The normal course of physical therapy following an injury is to use ice to bring down inflammation. They usually recommend something along the lines of ice packs many times per day, for weeks at a time. In quite a few instances they will also use something called Hot/Cold Contrast Therapy. This is where they alternate applying heat and ice.
As a result, Ice provides total anesthesia and relief of pain for several minute the same way as the hand becomes numb being exposed to snowballs in the winter. However, a few hours after the cessation of ice exposure, the pain recurs with vengeance due to reactive enlargement of blood vessels after the constriction of blood vessels due to exposure to ice.
This phenomenon causes excellent relief of pain with ice treatment followed by not only aggravation of pain, but damage to the nerve fibers adding sympathetic independent pain (SIP) to the original sympathetic mediated pain (SMP).
The end result is aggravation of the RSD and SIP resulting in failure of nerve blocks and then the patient is told, “You do not have RSD anymore because the nerve block did not help you and the phentolamine test proved that you do not have SMP or RSD”.
In stage I, the injured area shows hyperthermia (increased temperature) rather than hypothermia.This is because of a temporary shock to the sympathetic system not being able to preserve heat and to control any heat loss over the skin of the injured area. In a matter of a few weeks, the majority of such patients (over four-fifths of RSD patients) regain the function of the sympathetic system and develop cold skin over the skin surrounding the area of nerve damage. Such patients cannot tolerate ice. If anything, ice aggravates the disease and exaggerates the constriction of the blood vessels and hypothermia (coldness) of the extremity. Even in these patients, the small central area of nerve damage at the area of maximum brunt of the trauma, an area is left with total paralysis of the sympathetic function showing as a pin-point area of hyperthermia on thermography. In these patients which are the majority of RSD patients, ice application should be avoided by all means.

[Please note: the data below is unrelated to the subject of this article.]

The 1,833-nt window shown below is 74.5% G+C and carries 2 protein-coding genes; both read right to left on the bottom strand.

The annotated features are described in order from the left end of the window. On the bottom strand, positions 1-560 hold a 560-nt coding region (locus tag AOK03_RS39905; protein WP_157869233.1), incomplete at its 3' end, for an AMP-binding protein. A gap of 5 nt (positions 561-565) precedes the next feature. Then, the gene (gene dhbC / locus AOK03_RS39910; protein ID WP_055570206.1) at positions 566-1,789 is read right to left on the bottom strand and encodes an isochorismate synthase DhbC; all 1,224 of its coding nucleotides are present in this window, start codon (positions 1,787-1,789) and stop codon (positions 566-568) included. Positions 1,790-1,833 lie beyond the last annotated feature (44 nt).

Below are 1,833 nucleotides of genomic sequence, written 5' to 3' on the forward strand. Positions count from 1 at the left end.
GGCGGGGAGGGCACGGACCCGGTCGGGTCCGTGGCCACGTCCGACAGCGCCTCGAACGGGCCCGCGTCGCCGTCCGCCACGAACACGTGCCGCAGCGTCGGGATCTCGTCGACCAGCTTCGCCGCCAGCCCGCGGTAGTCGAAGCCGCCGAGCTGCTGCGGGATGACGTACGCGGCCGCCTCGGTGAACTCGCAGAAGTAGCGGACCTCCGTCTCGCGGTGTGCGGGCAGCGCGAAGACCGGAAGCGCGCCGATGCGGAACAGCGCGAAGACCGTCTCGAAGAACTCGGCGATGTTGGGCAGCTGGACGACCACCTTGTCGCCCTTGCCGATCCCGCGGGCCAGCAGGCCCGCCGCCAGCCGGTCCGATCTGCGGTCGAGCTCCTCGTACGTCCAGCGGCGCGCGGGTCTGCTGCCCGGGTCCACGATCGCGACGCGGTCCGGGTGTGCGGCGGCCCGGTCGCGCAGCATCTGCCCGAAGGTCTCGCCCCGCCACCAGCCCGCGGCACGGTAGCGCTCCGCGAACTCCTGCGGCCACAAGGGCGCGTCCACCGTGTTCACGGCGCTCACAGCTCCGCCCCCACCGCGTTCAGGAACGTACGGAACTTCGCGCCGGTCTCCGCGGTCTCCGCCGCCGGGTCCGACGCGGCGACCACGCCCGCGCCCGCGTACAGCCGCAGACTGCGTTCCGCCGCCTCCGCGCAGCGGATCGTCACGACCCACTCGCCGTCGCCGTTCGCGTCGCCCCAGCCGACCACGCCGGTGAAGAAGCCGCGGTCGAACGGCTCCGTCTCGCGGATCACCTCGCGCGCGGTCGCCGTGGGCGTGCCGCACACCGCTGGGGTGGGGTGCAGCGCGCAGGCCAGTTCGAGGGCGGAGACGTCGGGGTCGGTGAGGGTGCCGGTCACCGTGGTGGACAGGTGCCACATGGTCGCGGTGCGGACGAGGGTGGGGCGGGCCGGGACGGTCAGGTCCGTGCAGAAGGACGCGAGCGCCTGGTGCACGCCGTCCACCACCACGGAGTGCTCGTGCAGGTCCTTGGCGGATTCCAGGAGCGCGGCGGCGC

In one-fifth of the cases when hyperthermia persists for a few more weeks, the patient will continue to be intolerant of heat or ice.
In stages II and III, the extremity progressively develops more and more hypothermia due to persistence of the dysfunction of the sympathetic system.
Eventually, towards the end of stage III and beginning of stage IV, in some cases the hyperthermia has a tendency to recur. This phenomenon is in part due to the fact that the patient has had repeated sympathetic ganglion blocks. The repetitive, numerous sympathetic ganglion blocks cause what is called “virtual sympathectomy”. This results in gradual hyperthermia of the extremity (warming of the extremity). Even though the extremity becomes warm due to the virtual permanent damage to the sympathetic system, the pain does not get any better. In these patients, again, heat should be avoided.
Regardless of which type of heat intolerance or cold intolerance the patient is dealing with, the so-called heat and cold challenge treatment does no good in RSD patients. It only confuses the diagnosis and treatment and it should be avoided.
In many patients, in stages II and III, in the same extremity, there are islands of sympathetic paralysis, (hyperthermia) and islands of marked hypothermia due to sympathetic nerve irritation.These are the cases that do not respond properly to sympathetic nerve blocks and are classified as SIP (sympathetically independent pain).”
What happens if there are repeated applications of ice and severe damage occurs? The patient can actually accelerate through the stages, so instead of being in stage one for six months where local blocks may give significant relief they are propelled forward into stage two or three where there is no relief at all from blocks. Not only is this discouraging to the patient and sometimes the Doctor, but in many cases the Doctor and/or deciding party (WC, Insurance Company, etc.) may say “If you aren’t responding to blocks then you must not have CRPS/RSD”. Either not understanding the role that the application that the ice played, not knowing how severely damaging it could be, or not even having a clue that it was a factor at all. The patient is left without a correct diagnosis, many cases without an effective treatment, and now, has damaged nerves as well.
Just one more reason (and there are quite a few) why blocks can work better with some people than others, better in some stages than others, and why we can never compare our pain to other patients pain.
Hopefully, between what I have shared above and the links you will have a much better understanding of why the application of ice is not a good idea for CRPS patients and be able to share the information with your Drs and therapists. Besides the above links there are additional links on the website as well.
Hope this helps!